• It will require the establishment of an external and independent ombudsperson to whom staff can lay complaints without fear of retaliation.

  • Our new policy stipulates that complainants have the autonomy to decide how to proceed. In instances where the complainant does not wish to bring formal charges but the organisation has reason to believe the perpetrator represents a threat to the safety of others, the policy only allows charges to be brought if the HR committee of the board deems it to be necessary.

  • It formalises our current practice of requiring that Sonke offer counselling to the survivors and those to whom they turn for support.

  • It defines sexual consent to require an explicit and active yes and not just the absence of a no.

  • It stipulates that we announce the dismissal of anyone found guilty of sexual harassment so that organisations can make informed decisions about who they hire.

  • It constrains us from entering into a settlement in cases sexual harassment cases unless the HR committee of the board agrees that the situation requires it to prevent further victimisation of staff.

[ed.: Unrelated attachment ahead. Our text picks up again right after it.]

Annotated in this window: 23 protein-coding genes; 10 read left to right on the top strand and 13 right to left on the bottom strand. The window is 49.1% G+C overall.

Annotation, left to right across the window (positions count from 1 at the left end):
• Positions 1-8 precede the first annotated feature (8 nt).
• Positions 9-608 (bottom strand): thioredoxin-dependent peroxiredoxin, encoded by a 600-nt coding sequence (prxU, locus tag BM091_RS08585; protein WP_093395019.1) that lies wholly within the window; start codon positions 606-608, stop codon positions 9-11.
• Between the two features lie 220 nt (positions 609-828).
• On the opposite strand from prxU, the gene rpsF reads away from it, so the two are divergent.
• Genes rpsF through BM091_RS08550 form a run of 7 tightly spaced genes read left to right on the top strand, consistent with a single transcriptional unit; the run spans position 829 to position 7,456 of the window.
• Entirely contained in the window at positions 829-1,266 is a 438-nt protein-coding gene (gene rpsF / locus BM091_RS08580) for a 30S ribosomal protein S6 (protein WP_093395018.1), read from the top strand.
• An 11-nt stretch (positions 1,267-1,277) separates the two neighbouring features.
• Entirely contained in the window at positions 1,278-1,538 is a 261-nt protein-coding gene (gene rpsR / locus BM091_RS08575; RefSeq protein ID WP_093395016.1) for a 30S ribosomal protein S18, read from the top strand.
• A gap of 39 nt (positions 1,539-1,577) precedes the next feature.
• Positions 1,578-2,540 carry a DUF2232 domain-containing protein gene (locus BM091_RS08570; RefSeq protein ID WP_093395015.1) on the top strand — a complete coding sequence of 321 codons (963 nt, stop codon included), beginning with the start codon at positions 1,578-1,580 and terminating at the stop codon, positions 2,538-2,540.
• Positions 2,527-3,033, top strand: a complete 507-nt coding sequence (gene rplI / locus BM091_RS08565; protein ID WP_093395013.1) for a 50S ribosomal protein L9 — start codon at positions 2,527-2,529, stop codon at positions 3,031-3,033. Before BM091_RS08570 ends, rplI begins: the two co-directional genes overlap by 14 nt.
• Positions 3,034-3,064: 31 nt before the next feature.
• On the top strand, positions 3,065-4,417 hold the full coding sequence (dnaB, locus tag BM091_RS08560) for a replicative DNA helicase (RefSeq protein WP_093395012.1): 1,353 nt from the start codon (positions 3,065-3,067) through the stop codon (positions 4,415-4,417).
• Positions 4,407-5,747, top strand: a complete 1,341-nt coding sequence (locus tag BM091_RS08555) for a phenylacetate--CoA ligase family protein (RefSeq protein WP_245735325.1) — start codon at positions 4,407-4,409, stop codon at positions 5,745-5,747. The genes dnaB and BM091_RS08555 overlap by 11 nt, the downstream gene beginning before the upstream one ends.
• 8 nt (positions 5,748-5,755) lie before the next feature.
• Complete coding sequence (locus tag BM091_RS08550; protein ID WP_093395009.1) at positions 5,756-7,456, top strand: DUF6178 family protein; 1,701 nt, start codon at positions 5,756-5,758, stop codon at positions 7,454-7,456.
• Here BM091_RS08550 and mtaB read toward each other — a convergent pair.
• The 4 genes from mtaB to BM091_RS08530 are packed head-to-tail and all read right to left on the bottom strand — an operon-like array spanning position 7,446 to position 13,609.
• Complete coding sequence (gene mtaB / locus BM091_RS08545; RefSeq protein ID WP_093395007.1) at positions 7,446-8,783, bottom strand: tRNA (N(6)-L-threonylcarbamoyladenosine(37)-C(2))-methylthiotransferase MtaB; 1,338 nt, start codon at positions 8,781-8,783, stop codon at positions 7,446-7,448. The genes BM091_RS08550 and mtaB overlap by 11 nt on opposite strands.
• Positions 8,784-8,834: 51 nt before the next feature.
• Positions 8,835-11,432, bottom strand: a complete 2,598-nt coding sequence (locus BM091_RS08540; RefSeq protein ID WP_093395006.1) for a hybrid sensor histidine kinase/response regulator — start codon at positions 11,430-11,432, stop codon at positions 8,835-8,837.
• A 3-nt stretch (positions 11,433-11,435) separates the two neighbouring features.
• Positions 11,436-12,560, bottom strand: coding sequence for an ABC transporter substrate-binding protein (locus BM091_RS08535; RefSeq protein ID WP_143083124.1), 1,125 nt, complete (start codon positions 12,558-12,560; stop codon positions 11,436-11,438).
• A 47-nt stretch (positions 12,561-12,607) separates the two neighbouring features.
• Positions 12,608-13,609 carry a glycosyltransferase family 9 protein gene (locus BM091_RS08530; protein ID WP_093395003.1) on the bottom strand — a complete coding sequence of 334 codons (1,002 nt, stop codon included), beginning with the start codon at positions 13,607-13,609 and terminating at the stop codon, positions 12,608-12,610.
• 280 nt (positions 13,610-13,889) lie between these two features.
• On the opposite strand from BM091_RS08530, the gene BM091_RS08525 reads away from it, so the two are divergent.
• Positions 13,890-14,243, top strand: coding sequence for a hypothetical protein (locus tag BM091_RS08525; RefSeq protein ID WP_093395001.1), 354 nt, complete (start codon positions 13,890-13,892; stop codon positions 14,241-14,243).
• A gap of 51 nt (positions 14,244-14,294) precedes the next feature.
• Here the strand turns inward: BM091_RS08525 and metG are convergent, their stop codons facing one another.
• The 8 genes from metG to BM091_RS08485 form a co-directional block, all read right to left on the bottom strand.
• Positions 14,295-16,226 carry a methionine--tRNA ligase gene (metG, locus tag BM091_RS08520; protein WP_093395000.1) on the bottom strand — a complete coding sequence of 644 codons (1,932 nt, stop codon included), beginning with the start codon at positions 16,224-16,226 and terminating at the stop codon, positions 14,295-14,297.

The policy also articulates clear organisational commitments to preventing sexual harassment by building an organisational culture of respect and of gender equality. Research indicates that the approach to sexual harassment training we have implemented to date which focuses mostly on laws and definitions is not enough, and can sometimes be counter-productive. Sexual harassment prevention training must also provide people with the skills to interrupt and challenge sexual harassment whenever they see or hear of it. There’s strong evidence that bystander intervention approaches work and, at Sonke, we’re now incorporating these approaches into our sexual harassment ttraining. As part of a prevention strategy, sexual harassment policies should also require that all managers receive focused training on how to integrate sexual harassment prevention and response into all management functions—recruitment, staff orientation, supervision, staff appraisals, and promotions.